African policy makers and governments need to urgently play a lead role in unraveling and tackling the complex threads between health, human and social development issues that continue to undermine the continents development, with a view to improved multisectoral evidence based policy making and investment.”
Examples of these issues include poor investment in education of the girl child, and so called Child ‘Marriage.’
So called Child ‘Marriage’ is a global problem that African governments need to take a lead in eradicating. In countries like Niger, Chad, Guinea, Central African Republic and Mali with adolescents making up roughly a quarter of their populations and standing at 3.6 million, 2.6 million, 2.2 million, 1 million and 3.6 million respectively - 75%, 72% 63% 61% and 55% of girls are given into so called ‘marriage’ before or by age of 18 which the evidence shows is more or less a captive situation placing them at higher risk of maternal death, from both HIV, and non HIV causes.
“Even worse, in as many as 18 African countries, including Central African Republic, Chad, Eritrea, Ethiopia, Guinea, Liberia, Mali, Mozambique, Niger, Nigeria, Sierra Leone, Sudan, Uganda and others between 10% and 36% of girl children are ‘married’ off before or by their 15th birthday. By our estimates that is roughly 11.4 million girl children 15years and younger ‘given’ into domestic sexual slavery and work in just 18 countries alone. If millions of adult women have difficulty negotiating and accessing reproductive, sexual and maternal care, it is not unreasonable to say girl children held in hostage ‘marriages’ have little or no hope of doing so.
“Aside from the psychological, physical and health damage, girls of 15 years of age should be in school getting the education required to help fulfill their potential, and contribution to African development.
Adding that: “There are good reasons why 11, 13 or 15 year old boys are not given out in marriage to women 10, 20 or 40 years older than them - these same reasons, and more apply to girls - teenage girls are 5 times more likely to die at child birth than adult women – and if they survive, their children are twice more likely to die than children of adult women – the physical injury of fistula arguably one of the most damaging and undignifying pregnancy related injuries suffered by millions of young girls - and the seriously increased chances of exposure to HIV.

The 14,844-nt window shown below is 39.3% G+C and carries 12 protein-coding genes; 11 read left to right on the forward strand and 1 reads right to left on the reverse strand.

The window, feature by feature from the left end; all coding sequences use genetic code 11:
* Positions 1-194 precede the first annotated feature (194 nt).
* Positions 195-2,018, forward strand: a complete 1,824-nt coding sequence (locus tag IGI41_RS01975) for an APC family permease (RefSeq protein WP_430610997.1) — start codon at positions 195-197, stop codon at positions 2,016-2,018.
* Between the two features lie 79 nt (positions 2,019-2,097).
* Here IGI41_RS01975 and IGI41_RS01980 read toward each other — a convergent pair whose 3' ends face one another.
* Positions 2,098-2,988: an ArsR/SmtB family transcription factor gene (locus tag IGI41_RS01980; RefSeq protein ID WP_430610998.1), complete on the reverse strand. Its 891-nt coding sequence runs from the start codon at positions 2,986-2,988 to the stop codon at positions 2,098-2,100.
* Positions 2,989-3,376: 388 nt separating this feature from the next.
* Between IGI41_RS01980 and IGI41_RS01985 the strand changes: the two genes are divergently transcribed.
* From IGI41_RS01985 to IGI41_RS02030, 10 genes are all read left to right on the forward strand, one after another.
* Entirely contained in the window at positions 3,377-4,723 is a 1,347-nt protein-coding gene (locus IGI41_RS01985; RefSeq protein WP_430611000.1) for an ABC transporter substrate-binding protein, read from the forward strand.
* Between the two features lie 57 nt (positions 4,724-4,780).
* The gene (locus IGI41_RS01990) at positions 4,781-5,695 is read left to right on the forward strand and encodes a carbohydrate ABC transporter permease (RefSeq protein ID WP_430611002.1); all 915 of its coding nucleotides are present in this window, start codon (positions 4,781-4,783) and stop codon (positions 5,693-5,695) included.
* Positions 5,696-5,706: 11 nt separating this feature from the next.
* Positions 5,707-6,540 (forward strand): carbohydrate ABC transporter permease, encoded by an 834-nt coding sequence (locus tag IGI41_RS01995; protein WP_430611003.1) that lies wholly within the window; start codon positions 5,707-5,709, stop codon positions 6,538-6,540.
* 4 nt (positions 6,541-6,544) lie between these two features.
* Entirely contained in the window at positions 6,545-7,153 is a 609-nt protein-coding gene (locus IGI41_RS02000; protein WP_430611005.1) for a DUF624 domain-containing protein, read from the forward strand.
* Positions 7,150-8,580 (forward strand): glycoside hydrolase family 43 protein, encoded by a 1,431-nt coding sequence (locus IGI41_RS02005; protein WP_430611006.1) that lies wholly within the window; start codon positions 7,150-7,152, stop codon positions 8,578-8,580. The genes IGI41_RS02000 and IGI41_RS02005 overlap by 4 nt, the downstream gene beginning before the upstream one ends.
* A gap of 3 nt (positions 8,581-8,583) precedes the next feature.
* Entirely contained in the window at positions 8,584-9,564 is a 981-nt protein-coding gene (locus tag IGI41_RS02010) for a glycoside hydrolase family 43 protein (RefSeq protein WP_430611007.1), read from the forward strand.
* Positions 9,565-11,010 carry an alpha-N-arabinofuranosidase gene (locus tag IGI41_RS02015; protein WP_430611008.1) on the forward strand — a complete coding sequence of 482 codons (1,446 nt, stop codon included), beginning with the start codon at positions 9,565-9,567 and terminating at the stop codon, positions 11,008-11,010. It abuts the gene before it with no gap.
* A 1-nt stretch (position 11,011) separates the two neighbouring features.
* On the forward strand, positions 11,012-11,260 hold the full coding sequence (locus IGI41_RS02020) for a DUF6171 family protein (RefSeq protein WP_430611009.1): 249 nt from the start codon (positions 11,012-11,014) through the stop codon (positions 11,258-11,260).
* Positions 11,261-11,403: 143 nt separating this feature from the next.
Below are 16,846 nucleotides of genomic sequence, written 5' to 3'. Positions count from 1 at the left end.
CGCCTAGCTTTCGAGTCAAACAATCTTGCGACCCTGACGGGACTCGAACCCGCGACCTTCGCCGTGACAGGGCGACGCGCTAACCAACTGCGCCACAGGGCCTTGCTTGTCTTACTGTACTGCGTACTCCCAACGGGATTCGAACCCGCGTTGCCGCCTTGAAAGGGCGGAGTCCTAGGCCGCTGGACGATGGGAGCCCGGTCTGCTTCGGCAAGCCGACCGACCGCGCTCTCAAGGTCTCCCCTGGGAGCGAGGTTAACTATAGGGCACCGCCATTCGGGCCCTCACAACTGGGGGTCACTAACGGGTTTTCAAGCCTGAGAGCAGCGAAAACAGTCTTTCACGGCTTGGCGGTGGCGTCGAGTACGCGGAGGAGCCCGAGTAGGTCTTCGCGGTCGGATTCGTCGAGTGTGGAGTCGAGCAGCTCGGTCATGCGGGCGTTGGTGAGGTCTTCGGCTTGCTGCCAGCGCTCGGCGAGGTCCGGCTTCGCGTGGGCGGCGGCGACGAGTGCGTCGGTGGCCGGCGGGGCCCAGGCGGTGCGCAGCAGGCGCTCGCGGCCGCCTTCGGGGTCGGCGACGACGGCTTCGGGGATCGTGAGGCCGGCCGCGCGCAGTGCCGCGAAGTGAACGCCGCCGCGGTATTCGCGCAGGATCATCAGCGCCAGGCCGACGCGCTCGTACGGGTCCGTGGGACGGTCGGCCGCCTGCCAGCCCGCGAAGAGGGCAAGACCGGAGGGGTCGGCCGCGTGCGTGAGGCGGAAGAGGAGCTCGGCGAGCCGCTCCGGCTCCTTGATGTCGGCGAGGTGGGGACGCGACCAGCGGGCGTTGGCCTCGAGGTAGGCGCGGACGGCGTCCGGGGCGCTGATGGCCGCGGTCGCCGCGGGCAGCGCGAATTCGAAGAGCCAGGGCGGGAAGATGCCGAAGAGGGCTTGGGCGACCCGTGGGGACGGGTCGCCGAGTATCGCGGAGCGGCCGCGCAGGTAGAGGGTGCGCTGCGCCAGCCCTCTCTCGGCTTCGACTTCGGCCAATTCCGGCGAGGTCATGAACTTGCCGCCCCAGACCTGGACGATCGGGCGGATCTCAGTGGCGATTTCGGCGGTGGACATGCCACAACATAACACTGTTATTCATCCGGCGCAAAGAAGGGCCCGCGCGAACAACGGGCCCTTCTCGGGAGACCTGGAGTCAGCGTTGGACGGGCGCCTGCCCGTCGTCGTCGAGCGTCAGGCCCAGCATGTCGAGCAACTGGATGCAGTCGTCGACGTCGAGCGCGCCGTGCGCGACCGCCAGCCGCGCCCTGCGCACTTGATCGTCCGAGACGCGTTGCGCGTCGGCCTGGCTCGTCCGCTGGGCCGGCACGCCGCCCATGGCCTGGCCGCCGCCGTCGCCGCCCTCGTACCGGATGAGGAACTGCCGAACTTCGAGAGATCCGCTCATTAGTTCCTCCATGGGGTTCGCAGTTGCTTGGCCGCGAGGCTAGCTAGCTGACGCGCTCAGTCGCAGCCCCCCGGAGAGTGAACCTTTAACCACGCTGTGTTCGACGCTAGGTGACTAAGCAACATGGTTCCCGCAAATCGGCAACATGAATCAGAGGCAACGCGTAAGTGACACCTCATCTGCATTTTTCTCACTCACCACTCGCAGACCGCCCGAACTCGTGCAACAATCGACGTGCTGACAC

“For too long this hostage situation where girls are taken into social captivity has been described as a form of marriage. Such descriptions attempt to legitimize domestic slavery, through state certification of multiple count offences against children.
“All African governments need to join those that have outlawed so called child ‘marriage,’ and amongst those that have, better law enforcement and public education is needed, including provision of schools and places for girls. Countries like Tunisia, where not only has so-called child marriage been abolished – but also there are designated community focal persons to promote reproductive, sexual and maternal health for youth should be emulated.
In addition to “treatment as prevention”, campaigners returning from the 19th International AIDS Conference need to factor in these, and other expanded prevention paradigms in their work to ensure the 19th AIDS Conference of slogan of “Turning the Tide” is sustainable.”
He added that: “As our work transits from mainly health and social determinants to interlinked issues of health, human and social development, we will expand our spotlight to focus on a range of interconnected issues that must be resolved to ensure all Africans especially children, youth, women, the vulnerable, the discriminated against and marginalized have an opportunity to fulfill their development potential.
Direct Link to 2012 Adolescent / Youth and Women Focussed Reproductive and Sexual Health Scorecard
For further information please contact
Ogechi Onuoha, Partnerships and Communications Officer